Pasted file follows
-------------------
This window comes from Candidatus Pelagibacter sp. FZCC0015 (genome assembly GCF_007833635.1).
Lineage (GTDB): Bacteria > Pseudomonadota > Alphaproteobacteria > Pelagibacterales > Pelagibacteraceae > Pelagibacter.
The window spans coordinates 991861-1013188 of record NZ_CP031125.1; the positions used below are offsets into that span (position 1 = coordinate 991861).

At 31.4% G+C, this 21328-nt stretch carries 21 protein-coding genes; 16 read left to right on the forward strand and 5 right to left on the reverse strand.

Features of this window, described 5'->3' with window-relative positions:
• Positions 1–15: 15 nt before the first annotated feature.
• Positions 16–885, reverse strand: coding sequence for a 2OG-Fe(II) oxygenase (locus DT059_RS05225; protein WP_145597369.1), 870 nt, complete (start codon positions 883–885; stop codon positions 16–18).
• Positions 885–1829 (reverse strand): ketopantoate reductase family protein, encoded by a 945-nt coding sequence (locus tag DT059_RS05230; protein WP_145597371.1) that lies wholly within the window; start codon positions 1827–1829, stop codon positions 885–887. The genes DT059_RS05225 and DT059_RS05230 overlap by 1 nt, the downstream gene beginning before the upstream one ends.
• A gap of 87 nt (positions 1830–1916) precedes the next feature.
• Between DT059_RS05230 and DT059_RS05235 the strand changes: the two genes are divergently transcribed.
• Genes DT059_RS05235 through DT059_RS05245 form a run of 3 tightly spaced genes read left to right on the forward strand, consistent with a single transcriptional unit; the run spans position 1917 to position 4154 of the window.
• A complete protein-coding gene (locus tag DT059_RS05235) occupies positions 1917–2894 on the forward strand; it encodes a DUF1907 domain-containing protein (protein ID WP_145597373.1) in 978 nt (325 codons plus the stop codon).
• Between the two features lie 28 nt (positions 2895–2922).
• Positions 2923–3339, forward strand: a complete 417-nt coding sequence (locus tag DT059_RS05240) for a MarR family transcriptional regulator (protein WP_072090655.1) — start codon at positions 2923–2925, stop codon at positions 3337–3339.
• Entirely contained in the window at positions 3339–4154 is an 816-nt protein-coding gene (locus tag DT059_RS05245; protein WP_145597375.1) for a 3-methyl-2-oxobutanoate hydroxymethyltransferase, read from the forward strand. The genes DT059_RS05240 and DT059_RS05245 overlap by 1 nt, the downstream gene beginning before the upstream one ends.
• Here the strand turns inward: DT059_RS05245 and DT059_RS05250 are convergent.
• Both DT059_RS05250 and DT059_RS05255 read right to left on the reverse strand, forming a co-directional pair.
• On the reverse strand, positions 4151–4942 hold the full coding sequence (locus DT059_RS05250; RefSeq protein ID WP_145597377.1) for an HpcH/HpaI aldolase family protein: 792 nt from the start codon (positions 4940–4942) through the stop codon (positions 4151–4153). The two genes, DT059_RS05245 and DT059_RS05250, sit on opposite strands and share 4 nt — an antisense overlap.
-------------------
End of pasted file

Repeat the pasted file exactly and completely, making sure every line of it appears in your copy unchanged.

This window comes from Candidatus Pelagibacter sp. FZCC0015 (genome assembly GCF_007833635.1).
Lineage (GTDB): Bacteria > Pseudomonadota > Alphaproteobacteria > Pelagibacterales > Pelagibacteraceae > Pelagibacter.
The window spans coordinates 991861-1013188 of record NZ_CP031125.1; the positions used below are offsets into that span (position 1 = coordinate 991861).

At 31.4% G+C, this 21328-nt stretch carries 21 protein-coding genes; 16 read left to right on the forward strand and 5 right to left on the reverse strand.

Features of this window, described 5'->3' with window-relative positions:
• Positions 1–15: 15 nt before the first annotated feature.
• Positions 16–885, reverse strand: coding sequence for a 2OG-Fe(II) oxygenase (locus DT059_RS05225; protein WP_145597369.1), 870 nt, complete (start codon positions 883–885; stop codon positions 16–18).
• Positions 885–1829 (reverse strand): ketopantoate reductase family protein, encoded by a 945-nt coding sequence (locus tag DT059_RS05230; protein WP_145597371.1) that lies wholly within the window; start codon positions 1827–1829, stop codon positions 885–887. The genes DT059_RS05225 and DT059_RS05230 overlap by 1 nt, the downstream gene beginning before the upstream one ends.
• A gap of 87 nt (positions 1830–1916) precedes the next feature.
• Between DT059_RS05230 and DT059_RS05235 the strand changes: the two genes are divergently transcribed.
• Genes DT059_RS05235 through DT059_RS05245 form a run of 3 tightly spaced genes read left to right on the forward strand, consistent with a single transcriptional unit; the run spans position 1917 to position 4154 of the window.
• A complete protein-coding gene (locus tag DT059_RS05235) occupies positions 1917–2894 on the forward strand; it encodes a DUF1907 domain-containing protein (protein ID WP_145597373.1) in 978 nt (325 codons plus the stop codon).
• Between the two features lie 28 nt (positions 2895–2922).
• Positions 2923–3339, forward strand: a complete 417-nt coding sequence (locus tag DT059_RS05240) for a MarR family transcriptional regulator (protein WP_072090655.1) — start codon at positions 2923–2925, stop codon at positions 3337–3339.
• Entirely contained in the window at positions 3339–4154 is an 816-nt protein-coding gene (locus tag DT059_RS05245; protein WP_145597375.1) for a 3-methyl-2-oxobutanoate hydroxymethyltransferase, read from the forward strand. The genes DT059_RS05240 and DT059_RS05245 overlap by 1 nt, the downstream gene beginning before the upstream one ends.
• Here the strand turns inward: DT059_RS05245 and DT059_RS05250 are convergent.
• Both DT059_RS05250 and DT059_RS05255 read right to left on the reverse strand, forming a co-directional pair.
• On the reverse strand, positions 4151–4942 hold the full coding sequence (locus DT059_RS05250; RefSeq protein ID WP_145597377.1) for an HpcH/HpaI aldolase family protein: 792 nt from the start codon (positions 4940–4942) through the stop codon (positions 4151–4153). The two genes, DT059_RS05245 and DT059_RS05250, sit on opposite strands and share 4 nt — an antisense overlap.